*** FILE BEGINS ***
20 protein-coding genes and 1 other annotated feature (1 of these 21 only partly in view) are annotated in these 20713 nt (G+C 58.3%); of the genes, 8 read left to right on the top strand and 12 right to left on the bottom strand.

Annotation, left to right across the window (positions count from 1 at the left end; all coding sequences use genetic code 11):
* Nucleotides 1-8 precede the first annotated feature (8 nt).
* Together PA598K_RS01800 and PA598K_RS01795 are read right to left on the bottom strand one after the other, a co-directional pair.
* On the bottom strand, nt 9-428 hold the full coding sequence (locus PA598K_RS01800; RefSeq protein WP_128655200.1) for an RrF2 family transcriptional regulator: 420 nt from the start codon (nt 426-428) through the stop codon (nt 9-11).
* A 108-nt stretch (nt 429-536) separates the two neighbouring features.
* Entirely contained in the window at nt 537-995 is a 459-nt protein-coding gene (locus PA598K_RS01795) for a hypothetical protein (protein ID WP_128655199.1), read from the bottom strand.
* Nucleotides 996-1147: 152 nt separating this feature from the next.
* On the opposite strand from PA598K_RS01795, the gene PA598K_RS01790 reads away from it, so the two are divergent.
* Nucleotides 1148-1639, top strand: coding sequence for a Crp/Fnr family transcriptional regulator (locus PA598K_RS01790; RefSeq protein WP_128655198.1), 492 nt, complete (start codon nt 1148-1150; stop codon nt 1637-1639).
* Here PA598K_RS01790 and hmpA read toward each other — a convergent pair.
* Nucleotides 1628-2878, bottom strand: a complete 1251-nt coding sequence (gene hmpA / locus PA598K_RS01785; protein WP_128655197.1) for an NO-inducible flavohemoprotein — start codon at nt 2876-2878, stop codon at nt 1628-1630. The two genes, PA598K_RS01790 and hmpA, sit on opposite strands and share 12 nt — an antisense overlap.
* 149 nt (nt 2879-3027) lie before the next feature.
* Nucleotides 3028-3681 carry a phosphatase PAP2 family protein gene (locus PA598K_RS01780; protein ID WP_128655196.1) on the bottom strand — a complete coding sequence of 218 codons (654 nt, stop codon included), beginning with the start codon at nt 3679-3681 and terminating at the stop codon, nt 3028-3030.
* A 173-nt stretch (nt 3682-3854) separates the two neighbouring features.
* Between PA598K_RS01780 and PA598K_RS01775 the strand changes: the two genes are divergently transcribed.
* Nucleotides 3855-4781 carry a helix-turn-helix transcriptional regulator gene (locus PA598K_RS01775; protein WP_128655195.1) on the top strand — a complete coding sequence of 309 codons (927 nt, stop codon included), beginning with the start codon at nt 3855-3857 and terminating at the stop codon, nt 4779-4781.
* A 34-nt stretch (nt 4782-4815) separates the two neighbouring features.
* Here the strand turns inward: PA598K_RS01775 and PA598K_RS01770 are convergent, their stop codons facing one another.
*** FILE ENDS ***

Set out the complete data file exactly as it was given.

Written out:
20 protein-coding genes and 1 other annotated feature (1 of these 21 only partly in view) are annotated in these 20713 nt (G+C 58.3%); of the genes, 8 read left to right on the top strand and 12 right to left on the bottom strand.

Annotation, left to right across the window (positions count from 1 at the left end; all coding sequences use genetic code 11):
* Nucleotides 1-8 precede the first annotated feature (8 nt).
* Together PA598K_RS01800 and PA598K_RS01795 are read right to left on the bottom strand one after the other, a co-directional pair.
* On the bottom strand, nt 9-428 hold the full coding sequence (locus PA598K_RS01800; RefSeq protein WP_128655200.1) for an RrF2 family transcriptional regulator: 420 nt from the start codon (nt 426-428) through the stop codon (nt 9-11).
* A 108-nt stretch (nt 429-536) separates the two neighbouring features.
* Entirely contained in the window at nt 537-995 is a 459-nt protein-coding gene (locus PA598K_RS01795) for a hypothetical protein (protein ID WP_128655199.1), read from the bottom strand.
* Nucleotides 996-1147: 152 nt separating this feature from the next.
* On the opposite strand from PA598K_RS01795, the gene PA598K_RS01790 reads away from it, so the two are divergent.
* Nucleotides 1148-1639, top strand: coding sequence for a Crp/Fnr family transcriptional regulator (locus PA598K_RS01790; RefSeq protein WP_128655198.1), 492 nt, complete (start codon nt 1148-1150; stop codon nt 1637-1639).
* Here PA598K_RS01790 and hmpA read toward each other — a convergent pair.
* Nucleotides 1628-2878, bottom strand: a complete 1251-nt coding sequence (gene hmpA / locus PA598K_RS01785; protein WP_128655197.1) for an NO-inducible flavohemoprotein — start codon at nt 2876-2878, stop codon at nt 1628-1630. The two genes, PA598K_RS01790 and hmpA, sit on opposite strands and share 12 nt — an antisense overlap.
* 149 nt (nt 2879-3027) lie before the next feature.
* Nucleotides 3028-3681 carry a phosphatase PAP2 family protein gene (locus PA598K_RS01780; protein ID WP_128655196.1) on the bottom strand — a complete coding sequence of 218 codons (654 nt, stop codon included), beginning with the start codon at nt 3679-3681 and terminating at the stop codon, nt 3028-3030.
* A 173-nt stretch (nt 3682-3854) separates the two neighbouring features.
* Between PA598K_RS01780 and PA598K_RS01775 the strand changes: the two genes are divergently transcribed.
* Nucleotides 3855-4781 carry a helix-turn-helix transcriptional regulator gene (locus PA598K_RS01775; protein WP_128655195.1) on the top strand — a complete coding sequence of 309 codons (927 nt, stop codon included), beginning with the start codon at nt 3855-3857 and terminating at the stop codon, nt 4779-4781.
* A 34-nt stretch (nt 4782-4815) separates the two neighbouring features.
* Here the strand turns inward: PA598K_RS01775 and PA598K_RS01770 are convergent, their stop codons facing one another.